Hsa-miR-10b-5p has not been extensively studied in terms of the response to treatment in CRC. Schlick et al. found that there was no significant association between its expression and response to FOLFIRINOX (5-fluorouracil/leucovorin, irinotecan and oxaliplatin) in advanced pancreatic cancer patients [57]. Furthermore, another study suggested that miR-10b-5p was downregulated in triple negative breast cancer [58]. Our results indicate that its overexpression may be associated with non-responsiveness to irinotecan-based treatment in CRC patients, thus there is room for the further investigation of its role in future studies. In agreement with our findings, miR-181a-5p overexpression in CRC cell lines has already been correlated with chemoresistance [59]. More specifically, the authors proposed that the long non-coding RNA CRNDE could increase miR-181a-5p expression and regulate chemoresistance via the Wnt/β-catenin signaling pathway. Pop-Bica et al. showed that miR-181a overexpression in CRC inhibits the WIF-1 gene, resulting in the enhanced invasiveness of the malignant cells [60]. Similarly, exosomal miR-181d-5p overexpression has been associated with resistance to 5-FU by directly targeting neurocalcin δ (NCALD) [37]. Interestingly, miR-181d-5p has also been correlated with a genome instability-related competing endogenous (ceRNA) network that includes four axes; this network has been identified as a crucial modulator of the tumor microenvironment, cancer stemness and resistance to immunotherapy [61]. Regarding miR-301a-3p, our findings coincide with those that associate its upregulation with cell proliferation, invasion and migration and the inhibition of cell apoptosis in CRC [62]. Despite the fact that its role in CRC drug resistance/response has not been investigated yet, it has been reported that the overexpression of miR-301a-3p promoted gemcitabine resistance in pancreatic cancer cells, in vitro, by regulating the expression of PTEN [63]. Moreover, consistent with our results, miR-92a-3p has been linked with 5-FU/oxaliplatin resistance in CRC [64]. The authors suggested that the increased expression of miR-92a-3p activates the Wnt/β-catenin signaling pathway and suppresses mitochondrial apoptosis by directly inhibiting FBXW7 and MOAP1. There are few studies investigating the role of miR-155-5p in CRC drug resistance/response. For example, in contrast to our findings, Yin et al. found that miR-155-5p expression was frequently decreased in tumor-associated macrophages (TAMs), resulting in C/EBPβ overexpression and IL-6 activation. Subsequently, TAM-secreted IL-6 led to chemoresistance through the activation of the IL6R/STAT3/miR-204-5p pathway [65]. In line with this observation, another work suggested that the elevated expression of miR-155-5p suppresses MDR1 expression, which blocks the efflux of 5-FU, enhancing the sensitivity of CRC to 5-FU [66]. On the other hand, there are studies showing that miR-155-5p contributes to drug resistance in other cancer types [67,68]. Another miRNA that we found to be upregulated in non-responders is hsa-miR-30c-5p. Little is known about its role in cancer drug resistance. In opposition to our expectations and results, the high expression of miR-30c has been previously associated with better survival in CRC [69]. Moreover, Guo et al. suggested that circ3823 could act as a ceRNA for hsa-miR-30c-5p and reverse the restrictive effect on its target gene TCF7, which subsequently promotes CRC progression [70]. Taken together, further research is needed in order to derive valid conclusions about the role of hsa-miR-30c-5p in CRC chemoresistance.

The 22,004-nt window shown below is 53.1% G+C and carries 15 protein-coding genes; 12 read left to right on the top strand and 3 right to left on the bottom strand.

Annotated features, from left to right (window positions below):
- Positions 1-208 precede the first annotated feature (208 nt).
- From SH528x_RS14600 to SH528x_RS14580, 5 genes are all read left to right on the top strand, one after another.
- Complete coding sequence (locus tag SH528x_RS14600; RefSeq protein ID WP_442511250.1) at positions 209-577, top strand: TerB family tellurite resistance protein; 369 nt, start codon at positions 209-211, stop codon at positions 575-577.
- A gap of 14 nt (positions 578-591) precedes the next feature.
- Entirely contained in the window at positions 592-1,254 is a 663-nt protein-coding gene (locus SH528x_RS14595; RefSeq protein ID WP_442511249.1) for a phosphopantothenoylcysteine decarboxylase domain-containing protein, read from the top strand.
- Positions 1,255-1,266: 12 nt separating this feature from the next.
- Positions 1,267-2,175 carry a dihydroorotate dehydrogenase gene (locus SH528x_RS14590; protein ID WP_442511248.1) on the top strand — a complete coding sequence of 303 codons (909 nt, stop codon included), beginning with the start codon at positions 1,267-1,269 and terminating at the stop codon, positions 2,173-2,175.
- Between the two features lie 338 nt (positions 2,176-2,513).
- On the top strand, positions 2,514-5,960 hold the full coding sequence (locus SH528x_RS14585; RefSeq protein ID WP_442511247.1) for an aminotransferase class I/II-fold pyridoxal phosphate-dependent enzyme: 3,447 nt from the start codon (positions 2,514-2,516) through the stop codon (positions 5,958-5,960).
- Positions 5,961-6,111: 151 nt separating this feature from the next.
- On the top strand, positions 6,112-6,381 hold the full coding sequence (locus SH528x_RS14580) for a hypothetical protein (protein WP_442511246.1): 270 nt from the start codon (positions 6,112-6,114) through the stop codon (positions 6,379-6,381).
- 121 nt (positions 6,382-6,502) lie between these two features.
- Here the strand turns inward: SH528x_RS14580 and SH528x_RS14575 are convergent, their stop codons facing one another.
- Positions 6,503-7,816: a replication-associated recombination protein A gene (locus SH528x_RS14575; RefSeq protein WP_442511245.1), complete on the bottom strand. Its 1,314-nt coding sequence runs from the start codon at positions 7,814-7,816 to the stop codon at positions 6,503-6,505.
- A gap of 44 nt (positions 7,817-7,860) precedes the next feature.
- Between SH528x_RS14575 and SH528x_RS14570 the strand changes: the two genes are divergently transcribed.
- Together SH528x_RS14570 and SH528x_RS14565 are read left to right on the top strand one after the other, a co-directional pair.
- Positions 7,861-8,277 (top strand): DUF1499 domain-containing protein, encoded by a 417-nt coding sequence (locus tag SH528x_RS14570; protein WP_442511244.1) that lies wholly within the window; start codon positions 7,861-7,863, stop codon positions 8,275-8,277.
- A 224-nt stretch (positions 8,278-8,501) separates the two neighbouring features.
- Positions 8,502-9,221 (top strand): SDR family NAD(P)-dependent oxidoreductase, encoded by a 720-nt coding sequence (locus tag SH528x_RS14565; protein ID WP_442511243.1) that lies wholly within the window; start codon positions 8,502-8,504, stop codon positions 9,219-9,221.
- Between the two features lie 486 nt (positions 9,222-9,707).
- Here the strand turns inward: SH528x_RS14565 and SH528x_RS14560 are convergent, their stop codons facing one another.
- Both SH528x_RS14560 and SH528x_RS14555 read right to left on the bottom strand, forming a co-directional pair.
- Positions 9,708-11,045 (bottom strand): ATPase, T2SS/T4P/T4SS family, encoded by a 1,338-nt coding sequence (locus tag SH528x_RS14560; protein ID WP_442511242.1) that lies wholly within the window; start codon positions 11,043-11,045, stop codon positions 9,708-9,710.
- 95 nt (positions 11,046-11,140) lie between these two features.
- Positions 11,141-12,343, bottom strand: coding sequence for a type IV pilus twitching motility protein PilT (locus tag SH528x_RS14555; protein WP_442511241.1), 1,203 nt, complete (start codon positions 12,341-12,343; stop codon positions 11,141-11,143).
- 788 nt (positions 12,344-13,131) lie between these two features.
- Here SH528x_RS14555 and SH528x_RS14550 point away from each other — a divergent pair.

On the other hand, let-7 family members, namely hsa-let-7c-5p, hsa-let-7d-5p, and hsa-let 7a-5p, exhibited significantly lower expression levels in non-responders compared to the control group in our study. Members of the let-7 family are known tumor suppressors [71] that modulate oncogenes such as HMGA2 [72], MYC [73] and RAS [74]. Danac et al. suggested that circPVT1 upregulates NRAS by inhibiting let-7 and thus promotes oncogenic phenotypes in CRC cells [75]. The role of let-7c-5p has not been extensively investigated in CRC. Pidikova et al. reported that let-7c-5p has been found to be downregulated in CRC compared to normal tissues, indicating its potential as a tumor suppressor [76]. However, it is known that it acts as a tumor suppressor in miRNA. Indeed, the downregulation of let-7c-5p has been linked with oncogenic potential in CRC tissues, whereas its upregulation has been associated with the inhibition of cell growth through targeting MMP11 (matrix metallopeptidase 11) and PBX3 (PBX homeobox 3 gene [77]. Its similar action has been reported in hepatocellular carcinoma, since sponging let-7c-5p has been associated with tumor proliferation and invasion [78]. In agreement with our results, let-7c-5p overexpression has been correlated with (i) a good prognosis in other gastrointestinal cancers, such as oesophageal carcinoma, as well as (ii) sensitivity to anticancer therapy [79]. Although hsa-let-7d-5p has not been studied so far in colorectal cancer drug response, its overexpression has been linked with sensitivity to tivantinib in breast cancer cell lines [80]. The authors suggested that hsa-let-7d-5p targets NKIRAS2, an inhibitor of the transcription factor NF-κB. Moreover, it is known that irinotecan activates the NF-κB pathway in order to impair chemotherapy-induced apoptosis. Therefore, the negative regulation of the NF-κB signaling pathway by hsa-let-7d-5p downregulation may be proposed as a potential mechanism of drug resistance. Similarly, hsa-let-7a-5p has not been investigated in association with CRC response so far. Genes encoding ubiquitin, such as UHRF2 (Ubiquitin Like With PHD And Ring Finger Domains 2) [81], RTKN (Rhotekin) [82] and MYC [83], have been identified as target genes for let-7a-5p. This results in cell cycle arrest and the inhibition of cell growth. Of note, our prediction model showcased that hsa-let-7d-5p resulted sixth among the 10 most differentially expressed miRNAs in non-responders to irinotecan-based therapies. Therefore, its potential role in CRC resistance could be further elucidated in future studies.